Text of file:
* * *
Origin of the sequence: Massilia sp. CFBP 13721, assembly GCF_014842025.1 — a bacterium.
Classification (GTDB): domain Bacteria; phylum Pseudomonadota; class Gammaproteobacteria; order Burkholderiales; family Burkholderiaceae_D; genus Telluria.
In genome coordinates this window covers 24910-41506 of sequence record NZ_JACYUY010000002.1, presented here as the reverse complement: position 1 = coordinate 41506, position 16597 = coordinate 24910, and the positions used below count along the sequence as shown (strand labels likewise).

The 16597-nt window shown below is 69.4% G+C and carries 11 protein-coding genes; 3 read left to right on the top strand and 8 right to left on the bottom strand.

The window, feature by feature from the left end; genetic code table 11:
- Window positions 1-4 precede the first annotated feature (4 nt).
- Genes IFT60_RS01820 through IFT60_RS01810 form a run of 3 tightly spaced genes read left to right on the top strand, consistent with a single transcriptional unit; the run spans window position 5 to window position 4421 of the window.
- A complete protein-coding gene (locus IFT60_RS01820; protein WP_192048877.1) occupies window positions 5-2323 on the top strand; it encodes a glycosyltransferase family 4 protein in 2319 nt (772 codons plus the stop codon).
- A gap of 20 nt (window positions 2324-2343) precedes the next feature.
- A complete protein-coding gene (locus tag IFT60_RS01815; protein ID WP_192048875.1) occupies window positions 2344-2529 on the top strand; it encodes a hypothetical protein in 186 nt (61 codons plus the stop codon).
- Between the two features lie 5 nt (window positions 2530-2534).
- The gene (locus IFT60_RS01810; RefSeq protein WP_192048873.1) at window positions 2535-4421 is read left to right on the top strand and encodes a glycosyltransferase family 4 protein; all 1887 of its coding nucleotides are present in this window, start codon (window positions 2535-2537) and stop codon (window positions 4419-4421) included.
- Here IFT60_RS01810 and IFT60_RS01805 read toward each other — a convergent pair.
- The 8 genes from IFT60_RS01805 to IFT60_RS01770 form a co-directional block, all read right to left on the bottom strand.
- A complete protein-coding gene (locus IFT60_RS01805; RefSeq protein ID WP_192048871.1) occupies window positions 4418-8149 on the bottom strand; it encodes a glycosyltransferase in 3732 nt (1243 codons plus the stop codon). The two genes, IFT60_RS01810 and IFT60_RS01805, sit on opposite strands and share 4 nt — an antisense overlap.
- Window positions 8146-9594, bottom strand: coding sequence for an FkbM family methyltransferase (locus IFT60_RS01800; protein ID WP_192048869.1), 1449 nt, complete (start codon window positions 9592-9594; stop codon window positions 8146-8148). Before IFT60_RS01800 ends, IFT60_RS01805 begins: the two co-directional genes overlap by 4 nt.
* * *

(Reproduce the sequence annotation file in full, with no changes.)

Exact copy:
Origin of the sequence: Massilia sp. CFBP 13721, assembly GCF_014842025.1 — a bacterium.
Classification (GTDB): domain Bacteria; phylum Pseudomonadota; class Gammaproteobacteria; order Burkholderiales; family Burkholderiaceae_D; genus Telluria.
In genome coordinates this window covers 24910-41506 of sequence record NZ_JACYUY010000002.1, presented here as the reverse complement: position 1 = coordinate 41506, position 16597 = coordinate 24910, and the positions used below count along the sequence as shown (strand labels likewise).

The 16597-nt window shown below is 69.4% G+C and carries 11 protein-coding genes; 3 read left to right on the top strand and 8 right to left on the bottom strand.

The window, feature by feature from the left end; genetic code table 11:
- Window positions 1-4 precede the first annotated feature (4 nt).
- Genes IFT60_RS01820 through IFT60_RS01810 form a run of 3 tightly spaced genes read left to right on the top strand, consistent with a single transcriptional unit; the run spans window position 5 to window position 4421 of the window.
- A complete protein-coding gene (locus IFT60_RS01820; protein WP_192048877.1) occupies window positions 5-2323 on the top strand; it encodes a glycosyltransferase family 4 protein in 2319 nt (772 codons plus the stop codon).
- A gap of 20 nt (window positions 2324-2343) precedes the next feature.
- A complete protein-coding gene (locus tag IFT60_RS01815; protein ID WP_192048875.1) occupies window positions 2344-2529 on the top strand; it encodes a hypothetical protein in 186 nt (61 codons plus the stop codon).
- Between the two features lie 5 nt (window positions 2530-2534).
- The gene (locus IFT60_RS01810; RefSeq protein WP_192048873.1) at window positions 2535-4421 is read left to right on the top strand and encodes a glycosyltransferase family 4 protein; all 1887 of its coding nucleotides are present in this window, start codon (window positions 2535-2537) and stop codon (window positions 4419-4421) included.
- Here IFT60_RS01810 and IFT60_RS01805 read toward each other — a convergent pair.
- The 8 genes from IFT60_RS01805 to IFT60_RS01770 form a co-directional block, all read right to left on the bottom strand.
- A complete protein-coding gene (locus IFT60_RS01805; RefSeq protein ID WP_192048871.1) occupies window positions 4418-8149 on the bottom strand; it encodes a glycosyltransferase in 3732 nt (1243 codons plus the stop codon). The two genes, IFT60_RS01810 and IFT60_RS01805, sit on opposite strands and share 4 nt — an antisense overlap.
- Window positions 8146-9594, bottom strand: coding sequence for an FkbM family methyltransferase (locus IFT60_RS01800; protein ID WP_192048869.1), 1449 nt, complete (start codon window positions 9592-9594; stop codon window positions 8146-8148). Before IFT60_RS01800 ends, IFT60_RS01805 begins: the two co-directional genes overlap by 4 nt.